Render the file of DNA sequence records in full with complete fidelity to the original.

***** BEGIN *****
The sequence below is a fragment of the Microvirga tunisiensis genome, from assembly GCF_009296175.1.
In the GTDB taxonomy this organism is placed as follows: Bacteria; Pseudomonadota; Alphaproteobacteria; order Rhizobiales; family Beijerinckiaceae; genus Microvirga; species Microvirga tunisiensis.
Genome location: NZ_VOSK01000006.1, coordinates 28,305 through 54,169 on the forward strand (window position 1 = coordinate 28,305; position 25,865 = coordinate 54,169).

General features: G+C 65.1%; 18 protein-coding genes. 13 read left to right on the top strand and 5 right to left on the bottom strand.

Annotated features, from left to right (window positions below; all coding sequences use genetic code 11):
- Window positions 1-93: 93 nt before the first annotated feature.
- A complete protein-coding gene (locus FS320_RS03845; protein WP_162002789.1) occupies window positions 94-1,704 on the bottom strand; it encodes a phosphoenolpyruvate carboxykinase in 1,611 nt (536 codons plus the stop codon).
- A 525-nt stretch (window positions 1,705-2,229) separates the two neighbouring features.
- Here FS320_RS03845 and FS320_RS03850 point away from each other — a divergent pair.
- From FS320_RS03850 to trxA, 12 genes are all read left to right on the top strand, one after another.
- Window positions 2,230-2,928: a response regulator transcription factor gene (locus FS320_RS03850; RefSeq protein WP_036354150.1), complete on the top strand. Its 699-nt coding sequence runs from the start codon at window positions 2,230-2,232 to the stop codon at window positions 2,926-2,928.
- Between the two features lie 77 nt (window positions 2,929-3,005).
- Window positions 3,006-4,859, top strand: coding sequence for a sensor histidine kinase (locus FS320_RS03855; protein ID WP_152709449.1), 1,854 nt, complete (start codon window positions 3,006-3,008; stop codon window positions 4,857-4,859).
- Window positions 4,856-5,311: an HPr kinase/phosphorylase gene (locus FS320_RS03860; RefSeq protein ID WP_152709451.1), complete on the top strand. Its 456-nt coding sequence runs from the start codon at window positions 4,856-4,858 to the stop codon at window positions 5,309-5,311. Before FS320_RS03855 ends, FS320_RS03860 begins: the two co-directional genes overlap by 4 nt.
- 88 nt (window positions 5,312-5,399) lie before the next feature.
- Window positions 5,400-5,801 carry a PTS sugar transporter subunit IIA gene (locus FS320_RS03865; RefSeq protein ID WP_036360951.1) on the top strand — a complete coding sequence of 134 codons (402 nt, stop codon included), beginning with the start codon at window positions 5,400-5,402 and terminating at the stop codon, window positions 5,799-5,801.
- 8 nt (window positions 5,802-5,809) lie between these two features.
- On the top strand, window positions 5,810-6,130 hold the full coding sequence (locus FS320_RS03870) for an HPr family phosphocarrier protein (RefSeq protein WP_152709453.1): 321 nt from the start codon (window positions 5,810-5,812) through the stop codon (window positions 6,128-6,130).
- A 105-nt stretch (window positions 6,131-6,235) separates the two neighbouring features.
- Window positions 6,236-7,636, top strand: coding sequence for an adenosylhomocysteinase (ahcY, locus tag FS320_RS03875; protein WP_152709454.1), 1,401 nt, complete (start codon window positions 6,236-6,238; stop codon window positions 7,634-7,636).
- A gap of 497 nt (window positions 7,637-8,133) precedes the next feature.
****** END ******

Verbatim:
The sequence below is a fragment of the Microvirga tunisiensis genome, from assembly GCF_009296175.1.
In the GTDB taxonomy this organism is placed as follows: Bacteria; Pseudomonadota; Alphaproteobacteria; order Rhizobiales; family Beijerinckiaceae; genus Microvirga; species Microvirga tunisiensis.
Genome location: NZ_VOSK01000006.1, coordinates 28,305 through 54,169 on the forward strand (window position 1 = coordinate 28,305; position 25,865 = coordinate 54,169).

General features: G+C 65.1%; 18 protein-coding genes. 13 read left to right on the top strand and 5 right to left on the bottom strand.

Annotated features, from left to right (window positions below; all coding sequences use genetic code 11):
- Window positions 1-93: 93 nt before the first annotated feature.
- A complete protein-coding gene (locus FS320_RS03845; protein WP_162002789.1) occupies window positions 94-1,704 on the bottom strand; it encodes a phosphoenolpyruvate carboxykinase in 1,611 nt (536 codons plus the stop codon).
- A 525-nt stretch (window positions 1,705-2,229) separates the two neighbouring features.
- Here FS320_RS03845 and FS320_RS03850 point away from each other — a divergent pair.
- From FS320_RS03850 to trxA, 12 genes are all read left to right on the top strand, one after another.
- Window positions 2,230-2,928: a response regulator transcription factor gene (locus FS320_RS03850; RefSeq protein WP_036354150.1), complete on the top strand. Its 699-nt coding sequence runs from the start codon at window positions 2,230-2,232 to the stop codon at window positions 2,926-2,928.
- Between the two features lie 77 nt (window positions 2,929-3,005).
- Window positions 3,006-4,859, top strand: coding sequence for a sensor histidine kinase (locus FS320_RS03855; protein ID WP_152709449.1), 1,854 nt, complete (start codon window positions 3,006-3,008; stop codon window positions 4,857-4,859).
- Window positions 4,856-5,311: an HPr kinase/phosphorylase gene (locus FS320_RS03860; RefSeq protein ID WP_152709451.1), complete on the top strand. Its 456-nt coding sequence runs from the start codon at window positions 4,856-4,858 to the stop codon at window positions 5,309-5,311. Before FS320_RS03855 ends, FS320_RS03860 begins: the two co-directional genes overlap by 4 nt.
- 88 nt (window positions 5,312-5,399) lie before the next feature.
- Window positions 5,400-5,801 carry a PTS sugar transporter subunit IIA gene (locus FS320_RS03865; RefSeq protein ID WP_036360951.1) on the top strand — a complete coding sequence of 134 codons (402 nt, stop codon included), beginning with the start codon at window positions 5,400-5,402 and terminating at the stop codon, window positions 5,799-5,801.
- 8 nt (window positions 5,802-5,809) lie between these two features.
- On the top strand, window positions 5,810-6,130 hold the full coding sequence (locus FS320_RS03870) for an HPr family phosphocarrier protein (RefSeq protein WP_152709453.1): 321 nt from the start codon (window positions 5,810-5,812) through the stop codon (window positions 6,128-6,130).
- A 105-nt stretch (window positions 6,131-6,235) separates the two neighbouring features.
- Window positions 6,236-7,636, top strand: coding sequence for an adenosylhomocysteinase (ahcY, locus tag FS320_RS03875; protein WP_152709454.1), 1,401 nt, complete (start codon window positions 6,236-6,238; stop codon window positions 7,634-7,636).
- A gap of 497 nt (window positions 7,637-8,133) precedes the next feature.